The US Supreme Court Friday vacated the stay of an injunction by the US Court of Appeals for the Eleventh Circuit and stated that the Eleventh Circuit improperly analyzed the case. The case, Rose et al. v. Raffensperger, pertains to an alleged violation of Section 2 of the Voting Rights Act.
The plaintiffs assert that Georgia’s method of electing commissioners to the state’s Public Service Commission, which is through at-large, statewide elections, dilutes the votes of black citizens in Georgia. Section 2 of the Voting Rights Act prohibits any “standard, practice, or procedure … which results in a denial or abridgment of the right of any citizen of the United States to vote on account of race or color …” Plaintiffs in this case argued that statewide elections for the Public Service Commission result in commissioners taking office without the support of an individual district.
A district judge for the US District Court for the Northern District of Georgia found that “this method of election unlawfully dilutes the votes of Black citizens under Section 2 of the Voting Rights Act of 1965 and must change” and issued an injunction for the preparation of ballots for the November 2022 election. The judge also issued an injunction for using the statewide method for Public Service Commission elections in the future.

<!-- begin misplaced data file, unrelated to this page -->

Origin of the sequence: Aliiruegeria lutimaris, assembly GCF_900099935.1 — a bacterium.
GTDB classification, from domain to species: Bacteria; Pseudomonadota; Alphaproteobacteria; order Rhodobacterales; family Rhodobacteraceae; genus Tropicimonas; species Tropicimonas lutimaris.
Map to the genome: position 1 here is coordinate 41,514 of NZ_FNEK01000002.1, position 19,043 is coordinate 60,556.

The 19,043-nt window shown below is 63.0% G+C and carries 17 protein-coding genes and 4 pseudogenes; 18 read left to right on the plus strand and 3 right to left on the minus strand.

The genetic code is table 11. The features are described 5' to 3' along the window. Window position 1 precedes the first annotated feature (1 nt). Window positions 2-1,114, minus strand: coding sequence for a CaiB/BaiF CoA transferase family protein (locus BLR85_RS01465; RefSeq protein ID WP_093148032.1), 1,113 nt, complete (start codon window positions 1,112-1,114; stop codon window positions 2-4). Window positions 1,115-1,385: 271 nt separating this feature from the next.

The Eleventh Circuit stayed the injunction, asserting that the upcoming election will occur too soon for any election rules to be changed. While the Eleventh Circuit based its decision on a US Supreme Court case, Purcell v. Gonzalez, the Supreme Court found that the Eleventh Circuit “failed to analyze the motion under” the proper framework. The Court stated that the Eleventh Circuit’s reliance on Purcell “applied a version” that the respondent, Georgia’s Secretary of State, “could not fairly have advanced himself in light of his previous representations to the district court that the schedule on which the district court proceeded was sufficient to enable effectual relief as to the November elections should applicants win at trial.”
Since Raffensperger’s emergency appeal of the injunction was based on the traditional stay factors presented in Nken v. Holder, the Eleventh Circuit should have analyzed the case under that framework, not the framework of Purcell.